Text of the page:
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  • News From NEXT: Understanding Personality Types Can Enhance the PT-Patient Relationship

    Understanding one’s own personality, as well as the personalities of coworkers and patients, can make physical therapists (PTs) and physical therapist assistants (PTAs) more successful in both their workplace and home life, according to Jacky Arrow, PT, DPT. Arrow presented “He Said, She Said: How personality and communication can improve patient education” on June 14 at the 2019 NEXT Conference and Exposition.

    She pointed out that in communication between the PT and the patient, “It’s not their responsibility to come to us or to meet us half way. It’s our responsibility to meet them.”

    She first recommended that the attendees determine their own personality types. She mentioned several tests but focused on the Myers-Briggs Type Indicator, which places a person on 4 scales: extraversion vs introversion, sensing vs intuitive, thinking vs feeling, and judging vs perceiving.

    For example, Arrow explained, an introvert typically waits to be asked a question and then needs time to construct an answer. Extraverts, on the other hand, tend to be talkative and fast-paced. Regarding body language, extraverts tend to lean forward and talk with their hands, while introverts pause before answering and often sit back, sometimes with arms crossed. When treating patients who are introverts, she suggested, provide information in advance or tell them you plan on asking specific questions. Be prepared for follow-up questions either later in a session or at the next session. A strategy to working with extraverts includes active listening, thinking out loud, and planning talking points.

    Another example she provided related to judgers vs perceivers. Judgers respect rules and deadlines such as structured activity, she said, and they prefer a specific plan of care with milestones. Perceivers tend to be flexible with rules and deadlines and are open to adjustments in a plan of care. For those reasons, judgers do better with a written program calendar, while perceivers like to link progress to big-picture goals. To illustrate, she suggested that if the goal is to have a patient do an exercise for 30 seconds, tell a judger to exercise for 30 seconds. Tell a perceiver to sing the song “Twinkle Twinkle Little Star” to gauge the elapsed time.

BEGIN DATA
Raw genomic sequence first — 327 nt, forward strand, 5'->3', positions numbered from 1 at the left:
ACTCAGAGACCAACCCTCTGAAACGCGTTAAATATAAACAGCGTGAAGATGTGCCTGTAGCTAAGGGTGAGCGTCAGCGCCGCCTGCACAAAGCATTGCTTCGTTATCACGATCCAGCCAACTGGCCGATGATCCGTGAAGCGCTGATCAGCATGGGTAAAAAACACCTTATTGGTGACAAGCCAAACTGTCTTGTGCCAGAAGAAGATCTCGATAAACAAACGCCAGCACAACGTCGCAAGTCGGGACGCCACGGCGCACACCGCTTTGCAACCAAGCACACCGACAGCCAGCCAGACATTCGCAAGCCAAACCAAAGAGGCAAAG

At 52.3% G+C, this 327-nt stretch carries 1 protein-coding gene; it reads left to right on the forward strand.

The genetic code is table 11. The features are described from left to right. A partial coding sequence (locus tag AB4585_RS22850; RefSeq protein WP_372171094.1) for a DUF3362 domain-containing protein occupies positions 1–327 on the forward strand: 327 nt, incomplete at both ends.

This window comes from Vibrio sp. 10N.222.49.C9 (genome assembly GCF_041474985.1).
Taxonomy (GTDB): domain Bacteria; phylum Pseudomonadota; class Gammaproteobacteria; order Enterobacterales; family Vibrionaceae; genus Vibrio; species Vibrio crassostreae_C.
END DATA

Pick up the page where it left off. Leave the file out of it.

Understanding the personality types of colleagues also can be beneficial. “Knowing the other personality types fosters better working relationships. And it allows PTs and PTAs to practice their skills with those of other personality types,” Arrow said.

    News From NEXT: Attendees Rebuild Toy Cars to Aid Children’s Mobility

    PVC ratchet cutters, screwdrivers, and wire strippers may not be among the tools usually used by physical therapists (PTs) and physical therapist assistants. But at the APTA NEXT Conference and Exposition session "Go Baby Go: Mobility Research, Design, and Technology," those and other devices---such as electrical tape, collections of screws, a power drill, and myriad other items---were literally part of a clinician’s toolbox.

    Jason Craig, PT, DPhil, and Skye Donovan, PT, PhD, led the session, which addressed the importance of mobility for young children. The program---conducted on both June 13 and 14---primarily focused on actually converting 9 battery-powered children’s ride-on cars into effective, affordable mobility devices. Go Baby Go is a national program developed by Cole Galloway, PT, PhD.